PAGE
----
University of Texas at San Antonio head football Coach Jeff Traylor is on a roll. So is the undefeated Roadrunner team he leads into Saturday’s game at the Alamodome against struggling Southern Mississippi.

It’s the Conference USA West’s first-place team hosting the division’s last-place team. With another win this week, Traylor and UTSA will be two more victories away from a 12-0 finish in only his second season as head coach. The Roadrunners, unranked in 10 previous seasons, now hold the No. 15 spot in the Associated Press Top 25 poll and the 16th spot in the USA TODAY coaches poll. As one of four remaining undefeated teams nationally, an even higher ranking seems attainable.

Traylor and his team have become more than a football story in San Antonio. The team’s rapid ascent has all the elements of a feel-good movie: Legendary small town Texas high school football coach who proved his mettle as an assistant coach at the University of Texas, Southern Methodist University, and the University of Arkansas comes to San Antonio and transforms a young, unremarkable program into one attracting national attention.

It’s a performance built on local recruiting, inspired coaching, and self-effacing leadership that has Roadrunner Nation giddy with joy. I’d say “disbelief,” but if there is one word I am hearing from alumni supporters and other fans at Alamodome tailgates, it is “Believe.”

Traylor’s decision to sign a long-term contract with UTSA that doused rumors of Texas Tech University and Texas Christian University looking at Traylor as a lead candidate to fill their respective head coaching vacancies only bolstered that fan base enthusiasm. You can add loyalty and destiny to the words people use to portray Traylor.

You don’t have to be a UTSA alum like me or even a college football fan to appreciate Traylor, a folksy and gregarious East Texan who exudes authenticity. I’m not the first one to compare Traylor to Ted Lasso, the lead character in the Apple TV+ series of the same name.

Lasso is an American football coach of modest accomplishment with the improbable opportunity to take on duties as the manager of a failing Premier League soccer team. He is an eternal optimist, always spouting aphorisms, someone who genuinely believes in his players. Lasso uses inspiration rather than negative reinforcement or a winning-is-everything mentality. He hangs up a poster with the word “Believe” in the doorway to his losing team’s locker room. Spoiler alert: Lasso elevates the squad into legitimate competitors.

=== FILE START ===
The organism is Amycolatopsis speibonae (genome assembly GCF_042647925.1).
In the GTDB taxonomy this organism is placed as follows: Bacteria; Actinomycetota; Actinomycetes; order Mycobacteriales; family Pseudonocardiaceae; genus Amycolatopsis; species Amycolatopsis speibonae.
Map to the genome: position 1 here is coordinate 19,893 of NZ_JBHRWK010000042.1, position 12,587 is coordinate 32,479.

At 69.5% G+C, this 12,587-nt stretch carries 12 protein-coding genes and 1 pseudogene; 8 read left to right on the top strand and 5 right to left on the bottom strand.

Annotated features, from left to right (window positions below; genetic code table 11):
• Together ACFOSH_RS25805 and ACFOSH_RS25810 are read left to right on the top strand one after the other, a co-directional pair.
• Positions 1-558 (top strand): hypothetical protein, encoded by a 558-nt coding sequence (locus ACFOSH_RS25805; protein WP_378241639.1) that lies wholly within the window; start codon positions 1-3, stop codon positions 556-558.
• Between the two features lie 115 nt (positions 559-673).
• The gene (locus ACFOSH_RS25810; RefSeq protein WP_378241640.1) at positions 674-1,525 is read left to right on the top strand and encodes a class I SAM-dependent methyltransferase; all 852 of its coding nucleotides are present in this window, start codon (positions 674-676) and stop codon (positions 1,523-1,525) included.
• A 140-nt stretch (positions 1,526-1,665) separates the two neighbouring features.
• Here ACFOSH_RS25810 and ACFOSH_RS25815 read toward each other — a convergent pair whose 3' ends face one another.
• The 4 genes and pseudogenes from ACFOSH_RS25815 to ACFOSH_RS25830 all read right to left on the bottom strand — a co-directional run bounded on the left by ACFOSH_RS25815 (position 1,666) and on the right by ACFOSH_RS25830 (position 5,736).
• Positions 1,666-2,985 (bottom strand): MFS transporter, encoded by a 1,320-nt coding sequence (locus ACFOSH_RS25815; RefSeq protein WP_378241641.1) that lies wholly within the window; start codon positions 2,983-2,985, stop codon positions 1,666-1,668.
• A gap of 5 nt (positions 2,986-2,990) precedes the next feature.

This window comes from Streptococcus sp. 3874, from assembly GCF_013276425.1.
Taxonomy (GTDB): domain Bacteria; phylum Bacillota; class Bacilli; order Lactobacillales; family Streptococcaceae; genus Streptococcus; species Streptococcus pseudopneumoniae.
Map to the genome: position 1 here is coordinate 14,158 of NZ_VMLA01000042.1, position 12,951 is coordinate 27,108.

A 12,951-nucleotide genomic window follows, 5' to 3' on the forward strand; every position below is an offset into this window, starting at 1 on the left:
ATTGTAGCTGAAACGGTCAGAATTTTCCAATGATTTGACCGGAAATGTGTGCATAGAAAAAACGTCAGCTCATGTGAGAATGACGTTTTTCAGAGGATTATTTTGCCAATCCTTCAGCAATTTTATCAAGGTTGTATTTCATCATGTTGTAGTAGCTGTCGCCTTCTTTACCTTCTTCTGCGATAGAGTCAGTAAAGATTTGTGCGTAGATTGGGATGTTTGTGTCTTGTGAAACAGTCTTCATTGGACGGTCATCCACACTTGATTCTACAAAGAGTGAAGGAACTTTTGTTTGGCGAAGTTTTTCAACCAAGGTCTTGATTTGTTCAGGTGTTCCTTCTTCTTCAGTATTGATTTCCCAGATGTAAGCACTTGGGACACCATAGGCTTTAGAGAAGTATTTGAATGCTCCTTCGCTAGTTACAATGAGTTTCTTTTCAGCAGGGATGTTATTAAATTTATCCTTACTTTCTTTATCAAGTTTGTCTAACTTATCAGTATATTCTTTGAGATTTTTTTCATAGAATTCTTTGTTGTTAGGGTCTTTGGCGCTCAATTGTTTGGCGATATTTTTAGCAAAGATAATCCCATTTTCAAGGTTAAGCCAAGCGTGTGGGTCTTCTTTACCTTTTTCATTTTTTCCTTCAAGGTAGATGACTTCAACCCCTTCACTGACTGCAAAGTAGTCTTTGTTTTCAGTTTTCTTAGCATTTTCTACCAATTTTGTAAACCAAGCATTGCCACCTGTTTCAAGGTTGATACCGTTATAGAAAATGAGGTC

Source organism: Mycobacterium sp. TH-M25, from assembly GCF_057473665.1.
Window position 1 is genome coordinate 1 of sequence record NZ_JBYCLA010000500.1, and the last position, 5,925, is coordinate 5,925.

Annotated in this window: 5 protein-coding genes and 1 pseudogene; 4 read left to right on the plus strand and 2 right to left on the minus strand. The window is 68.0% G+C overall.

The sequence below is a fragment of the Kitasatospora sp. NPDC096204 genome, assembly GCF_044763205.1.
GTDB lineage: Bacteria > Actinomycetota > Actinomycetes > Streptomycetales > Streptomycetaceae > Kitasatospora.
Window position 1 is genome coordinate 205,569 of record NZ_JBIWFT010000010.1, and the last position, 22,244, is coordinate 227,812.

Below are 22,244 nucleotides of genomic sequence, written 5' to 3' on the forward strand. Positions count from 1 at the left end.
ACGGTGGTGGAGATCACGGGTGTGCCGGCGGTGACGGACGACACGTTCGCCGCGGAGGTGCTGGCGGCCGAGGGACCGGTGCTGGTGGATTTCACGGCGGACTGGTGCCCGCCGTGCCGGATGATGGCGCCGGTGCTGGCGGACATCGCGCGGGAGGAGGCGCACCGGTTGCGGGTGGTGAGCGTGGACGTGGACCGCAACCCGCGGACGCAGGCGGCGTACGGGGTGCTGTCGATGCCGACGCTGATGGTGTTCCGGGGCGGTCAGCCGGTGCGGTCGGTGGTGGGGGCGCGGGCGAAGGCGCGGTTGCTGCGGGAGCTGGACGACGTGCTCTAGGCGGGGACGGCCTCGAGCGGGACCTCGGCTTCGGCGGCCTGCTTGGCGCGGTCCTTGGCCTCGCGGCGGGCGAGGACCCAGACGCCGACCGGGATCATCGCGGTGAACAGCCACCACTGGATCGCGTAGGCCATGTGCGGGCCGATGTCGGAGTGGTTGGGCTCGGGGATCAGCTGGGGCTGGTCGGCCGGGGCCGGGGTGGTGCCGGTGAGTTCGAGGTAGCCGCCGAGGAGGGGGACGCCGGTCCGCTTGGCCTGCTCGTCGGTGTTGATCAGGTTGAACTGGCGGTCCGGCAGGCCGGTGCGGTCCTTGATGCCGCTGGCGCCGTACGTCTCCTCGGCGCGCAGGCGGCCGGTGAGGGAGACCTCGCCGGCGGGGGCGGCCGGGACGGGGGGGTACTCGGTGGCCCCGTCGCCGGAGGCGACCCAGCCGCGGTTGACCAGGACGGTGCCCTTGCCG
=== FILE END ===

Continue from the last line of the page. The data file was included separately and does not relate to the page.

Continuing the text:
“Man, I have to watch this Ted Lasso show because everywhere I go people are comparing me to him,” Traylor said in a wide-ranging interview Wednesday. While acknowledging his upbeat personality, the power of positive thinking, and his passion for “coaching the kids,” he said there is another side to his leadership style not visible on game day.

“I expect my players to show up on time, and to me, on time means early, all the time,” Traylor said. “I expect them to sit up in their chairs, put away their phones, take notes, and keep their eyes and ears on me when I’m talking to them. When they are practicing, they run off and on the field. No one walks off my field.”

Traylor’s operating philosophy — his so-called “culture pillars” — is imparted to players on five fingers: integrity, passion, mental and physical toughness, selfless, and perfect effort. In Traylor’s telling, the five fingers add up to a closed fist that hits hard and with unity on the field.

That’s not exactly Ted Lasso.

“People don’t believe me, but we never talk about winning, we never talk about a conference title, about rankings, or about bowl appearances — never,” Traylor said. “We talk about working hard, then going out and playing hard and having fun, with the players doing what they do best, and me worrying about the fourth quarter and strategy.”

Traylor and I spoke after he had spent a few hours handing out Tiff’s Treats to 500 students at Main Campus, urging them to come downtown to attend games with free bus service and free breakfast tacos as additional enticements. School spirit, he said, plays a big part in the team’s success.

I asked about his decision to sign the long-term contract and commit to UTSA and San Antonio.

“President [Taylor] Eighmy and [UTSA Athletic Director] Lisa Campos have done an incredible job here and they really worked hard on my behalf,” Traylor said. “At home, the vote to stay in San Antonio was unanimous, 1-0, with my wife of 30 years, Cari, casting the winning vote.”

Robert Rivard

Robert Rivard is co-founder and columnist at the San Antonio Report.